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- Feb 12 by EmilyEmilyIt's my nursing skills class. A few of the critical thinking questions are killing my grade. I keep getting a D average on them
- Feb 12 by GrnTeaI have reread some of the OP's posts on other topics and she really does have a very hard time with critical thinking. I know we would all like to be unendingly positive and encouraging and cheerleading, but you know what? Not everyone passes nursing school; there's a reason for that. It is really true that nursing school is too hard for some people. Art school isn't right for some people. Social studies aren't right for some people. Foreign languages aren't right for some people. Music isn't right for some people.
If you can't - or won't - put in the effort to get effective help for this problem, or you determine that it's a permanent problem, you might consider your alternatives. One of them might be withdrawing for now and coming back later when you are more mature and have a better handle on your abilities. One might be looking squarely in the mirror and telling yourself, "OK, so this is not the path for me. I will now proceed to pursue a different one." There is no shame in that, and there is no reason to feel alone in it. Believe me, at about this stage in many people's first year of nursing school, that's a conversation a lot of people have with themselves.
- Feb 12 by travelgurl18Study twice as hard, go to office hours with specific questions. Do the questions at the end of each chapter and believe in yourself. I have been in your situation and if you want to be a nurse badly enough then friend, nothing can stop you!!!!! Don't listen to the negativity
- Feb 12 by classicdamesounds like you are focusing on how you feel, not how to change the situation. There are good suggestions here. Are you willing to try any? Consider HIRING a tutor.
- Feb 12 by armynurseyBuy a NCLEX question and answer guide and study from it. The rationales explain each answer out. I used it for all my classes, NCLEX, and certification exam.
- Feb 12 by sayitaintsomy .02cents,
I agree that nursing is not for everyone, at the same time not everyone grasp things easily, if this(nursing) is something the OP wants really bad s/he will figure out a way to get it, the good thing is that s/he has figured out what his/her weak points are, and therefore trying to get help on how to do better...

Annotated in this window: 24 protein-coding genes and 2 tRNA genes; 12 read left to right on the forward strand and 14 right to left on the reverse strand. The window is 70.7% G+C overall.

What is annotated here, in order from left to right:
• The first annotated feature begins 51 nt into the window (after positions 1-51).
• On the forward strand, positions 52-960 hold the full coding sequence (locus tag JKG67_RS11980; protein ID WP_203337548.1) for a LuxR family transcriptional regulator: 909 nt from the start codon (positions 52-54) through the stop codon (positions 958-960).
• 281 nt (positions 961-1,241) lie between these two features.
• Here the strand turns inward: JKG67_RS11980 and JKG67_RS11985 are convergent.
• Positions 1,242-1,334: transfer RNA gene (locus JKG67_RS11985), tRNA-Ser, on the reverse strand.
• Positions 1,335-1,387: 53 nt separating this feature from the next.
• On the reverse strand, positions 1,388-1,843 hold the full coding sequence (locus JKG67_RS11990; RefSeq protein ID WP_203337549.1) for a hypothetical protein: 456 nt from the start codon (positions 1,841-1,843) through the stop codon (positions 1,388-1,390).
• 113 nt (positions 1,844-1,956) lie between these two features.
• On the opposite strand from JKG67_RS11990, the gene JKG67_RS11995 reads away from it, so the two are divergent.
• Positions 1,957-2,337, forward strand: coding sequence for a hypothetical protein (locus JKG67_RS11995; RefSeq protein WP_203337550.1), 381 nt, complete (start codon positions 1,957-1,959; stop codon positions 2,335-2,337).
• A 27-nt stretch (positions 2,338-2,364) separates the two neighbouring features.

To the OP don't be discouraged, I cannot tell you exactly how to grasp what you need to because everyone's style of learning is different but if you have to put the extra time to study then do so.Last edit by sayitaintso on Feb 12 : Reason: grammar
- Feb 13 by HouTxSorry, but "wanting" is never sufficient to achieve goals.
No matter how hard he tries, wishes, works, persists - a 5'3" person is never going to be able to become an NBA Center. We all have inherent limitations based upon our unique set of abilities. Some people can't 'do' the math for dosage calculation or understand the determinants of hemodynamics. That doesn't mean they wouldn't be stellar musicians or wonderful social workers..... just can't become an RN.
It is psychologically damaging to pursue goals that are absolutely unachievable. At the very least, it undermines self-esteem and feelings of self worth. Not worth it.
- Feb 13 by StephalumpEh, I figure there's no need to push people to give up. Struggling is self- limiting. Either you'll fight it out until you get the hang of it and succeed, you'll get kicked out of the program, fail the NCLEX, or just walk away.
A few people seem to have an inordinately hard time letting go...four nursing schools, 7 tries at the NCLEX, but generally speaking, people tend to figure out if something isn't "for" them on their own pretty quickly.
- Feb 13 by GrnTeaOh yeah, I love those "I failed the NCLEX five times, do you think you can help me pass the next time?"
- Feb 13 by bahhahaThere should absolutely be a limit on how many times one can attempt to pass the NCLEX....